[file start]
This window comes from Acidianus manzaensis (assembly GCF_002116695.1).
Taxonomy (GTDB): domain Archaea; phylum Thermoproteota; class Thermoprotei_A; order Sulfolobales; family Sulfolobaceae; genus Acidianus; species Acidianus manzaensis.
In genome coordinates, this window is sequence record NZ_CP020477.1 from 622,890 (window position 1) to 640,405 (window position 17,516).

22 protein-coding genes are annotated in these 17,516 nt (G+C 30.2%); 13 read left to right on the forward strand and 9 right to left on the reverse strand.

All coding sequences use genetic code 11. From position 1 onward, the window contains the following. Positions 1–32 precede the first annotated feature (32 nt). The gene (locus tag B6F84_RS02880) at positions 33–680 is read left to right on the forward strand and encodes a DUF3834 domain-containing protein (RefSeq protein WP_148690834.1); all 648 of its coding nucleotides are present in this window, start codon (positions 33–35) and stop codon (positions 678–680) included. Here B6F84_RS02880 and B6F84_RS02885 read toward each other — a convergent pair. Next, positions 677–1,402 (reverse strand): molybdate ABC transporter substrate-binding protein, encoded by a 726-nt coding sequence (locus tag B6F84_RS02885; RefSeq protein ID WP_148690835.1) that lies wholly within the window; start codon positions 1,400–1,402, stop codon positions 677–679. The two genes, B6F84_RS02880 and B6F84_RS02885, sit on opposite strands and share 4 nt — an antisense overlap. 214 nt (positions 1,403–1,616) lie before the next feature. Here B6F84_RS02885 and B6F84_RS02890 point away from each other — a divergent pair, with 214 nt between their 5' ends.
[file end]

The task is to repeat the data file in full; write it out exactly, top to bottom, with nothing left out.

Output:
This window comes from Acidianus manzaensis (assembly GCF_002116695.1).
Taxonomy (GTDB): domain Archaea; phylum Thermoproteota; class Thermoprotei_A; order Sulfolobales; family Sulfolobaceae; genus Acidianus; species Acidianus manzaensis.
In genome coordinates, this window is sequence record NZ_CP020477.1 from 622,890 (window position 1) to 640,405 (window position 17,516).

22 protein-coding genes are annotated in these 17,516 nt (G+C 30.2%); 13 read left to right on the forward strand and 9 right to left on the reverse strand.

All coding sequences use genetic code 11. From position 1 onward, the window contains the following. Positions 1–32 precede the first annotated feature (32 nt). The gene (locus tag B6F84_RS02880) at positions 33–680 is read left to right on the forward strand and encodes a DUF3834 domain-containing protein (RefSeq protein WP_148690834.1); all 648 of its coding nucleotides are present in this window, start codon (positions 33–35) and stop codon (positions 678–680) included. Here B6F84_RS02880 and B6F84_RS02885 read toward each other — a convergent pair. Next, positions 677–1,402 (reverse strand): molybdate ABC transporter substrate-binding protein, encoded by a 726-nt coding sequence (locus tag B6F84_RS02885; RefSeq protein ID WP_148690835.1) that lies wholly within the window; start codon positions 1,400–1,402, stop codon positions 677–679. The two genes, B6F84_RS02880 and B6F84_RS02885, sit on opposite strands and share 4 nt — an antisense overlap. 214 nt (positions 1,403–1,616) lie before the next feature. Here B6F84_RS02885 and B6F84_RS02890 point away from each other — a divergent pair, with 214 nt between their 5' ends.